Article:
In Angola most clubs are based in Luanda. Famous Angolan kizomba musicians include Neide Van-Dúnem, Don Kikas, C4 Pedro, Calo Pascoal, Irmãos Verdades, Anselmo Ralph, among many others, but Bonga is probably the best known Angolan artist, having helped popularize the style both in Angola and Portugal during the 1970s and 1980s.

Popularity[edit]

Kizomba is also performed in other lusophone African countries, in Europe, in the United States and, is becoming increasingly popular as far as Australia and Asia. It is known for having a slow, insistent, somewhat harsh, yet sensuous rhythm; the result of electronic percussion. It is danced accompanied by a partner, very smoothly, slowly and sensuously, and with neither tightness nor rigidity. There are frequent simultaneous hip rotations coordinated between dance partners, particularly in the quieter refrains of the music. Countries where kizomba is most popular include Cape Verde, Angola, Guinea-Bissau, Portugal, Mozambique, Equatorial Guinea, São Tomé and Príncipe, East Timor, Brazil and the territory of Macau. Several individuals with a love of the Kizomba culture have been promoting it in other countries.

Famous Angolan kizomba singers include Bonga, André Mingas, Liceu Vieira Dias, Neide Van-Dúnem, Don Kikas, Calo Pascoal, Heavy C., Puto Portugues, Maya Cool, Matias Damasio, Rei Helder, Pérola, Anselmo Ralph and Irmãos Verdades.

Brazil[edit]

In Brazil, kizomba became famous when the pop artist Kelly Key released the album No Controle, in February 3, 2015. Key left the dance-pop/R&B songs to introduce the kizomba in Brazil.[2] In an interview Key said she sought originality and new styles: "I'm running this responsibility of being predictable. I wanted to record Kizomba for 13 years! Now I feel mature and have knowledge of movement".[3]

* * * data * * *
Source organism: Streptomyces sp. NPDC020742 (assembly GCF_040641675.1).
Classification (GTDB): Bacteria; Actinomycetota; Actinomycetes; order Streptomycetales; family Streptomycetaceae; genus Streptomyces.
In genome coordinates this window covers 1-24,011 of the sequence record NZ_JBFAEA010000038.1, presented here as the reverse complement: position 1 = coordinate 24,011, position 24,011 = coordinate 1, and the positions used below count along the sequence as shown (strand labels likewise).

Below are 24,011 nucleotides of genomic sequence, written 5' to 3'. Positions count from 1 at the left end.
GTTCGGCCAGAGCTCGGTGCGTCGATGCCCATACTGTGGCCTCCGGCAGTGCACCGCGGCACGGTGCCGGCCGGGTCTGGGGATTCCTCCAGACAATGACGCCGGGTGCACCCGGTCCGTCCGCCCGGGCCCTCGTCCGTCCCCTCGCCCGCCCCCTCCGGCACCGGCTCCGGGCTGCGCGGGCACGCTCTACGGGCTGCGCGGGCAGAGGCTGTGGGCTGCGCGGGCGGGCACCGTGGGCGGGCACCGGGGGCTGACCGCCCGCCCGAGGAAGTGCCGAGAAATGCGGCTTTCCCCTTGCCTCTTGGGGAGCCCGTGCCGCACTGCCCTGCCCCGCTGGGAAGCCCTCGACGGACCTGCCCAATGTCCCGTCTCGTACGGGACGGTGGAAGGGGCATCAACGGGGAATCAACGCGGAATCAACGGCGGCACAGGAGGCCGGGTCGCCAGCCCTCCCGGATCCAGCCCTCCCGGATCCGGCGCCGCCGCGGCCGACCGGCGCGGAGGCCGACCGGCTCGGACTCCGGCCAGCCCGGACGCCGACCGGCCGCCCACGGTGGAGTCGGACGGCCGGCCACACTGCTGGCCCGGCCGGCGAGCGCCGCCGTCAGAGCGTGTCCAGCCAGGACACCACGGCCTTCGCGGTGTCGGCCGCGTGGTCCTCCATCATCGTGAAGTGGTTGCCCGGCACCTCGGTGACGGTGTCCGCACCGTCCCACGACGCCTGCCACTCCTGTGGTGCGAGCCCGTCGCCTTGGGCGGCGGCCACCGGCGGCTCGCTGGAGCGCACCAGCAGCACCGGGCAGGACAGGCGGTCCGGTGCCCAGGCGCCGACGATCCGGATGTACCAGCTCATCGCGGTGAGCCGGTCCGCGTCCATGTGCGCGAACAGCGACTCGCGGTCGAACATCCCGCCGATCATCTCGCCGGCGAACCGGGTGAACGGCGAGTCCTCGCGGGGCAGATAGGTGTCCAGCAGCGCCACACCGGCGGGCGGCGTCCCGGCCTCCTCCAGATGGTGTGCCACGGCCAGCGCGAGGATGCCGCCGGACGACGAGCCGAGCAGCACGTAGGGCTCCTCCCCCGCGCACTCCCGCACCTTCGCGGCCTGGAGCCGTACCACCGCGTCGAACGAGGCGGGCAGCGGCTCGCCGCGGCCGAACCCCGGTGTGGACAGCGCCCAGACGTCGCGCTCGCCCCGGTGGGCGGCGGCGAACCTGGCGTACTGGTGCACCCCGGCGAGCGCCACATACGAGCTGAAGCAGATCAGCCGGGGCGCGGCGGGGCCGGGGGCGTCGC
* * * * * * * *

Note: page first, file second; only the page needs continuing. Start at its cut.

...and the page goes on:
Estonia[edit]

Kizomba has been known in Estonia since around 2010 but it quickly gained popularity in 2011 when local danceschools and -teachers started to offer regular courses for the interested. Since then, kizomba is easily one of the most popular styles among local afro and Latin dancers, along crossbody salsa (on1) and sensual bachata which were clearly dominant before. Kizomba's popularity in Estonia has been fast-growing and, so far, with a strong and lasting impact. It can be credited to Nemanja Sonero, DJ and international dance instructor living in Tallinn, who has taught kizomba there since 2011.[4]

USA[edit]

Kizomba has been performed in New York since mid 2009 as a social dance but it was mostly kind of closed community in between the PALOP's community. In 2010 a dance teacher from Seattle bought Nelson Campos Instructional Kizomba DVD Levels I & II, learned the steps and started to teach classes at his China Harbor venue in Seattle. Since then Kizomba quickly spread to the other dance communities and cities Like New York, Miami, L.A. and so on...

References[edit]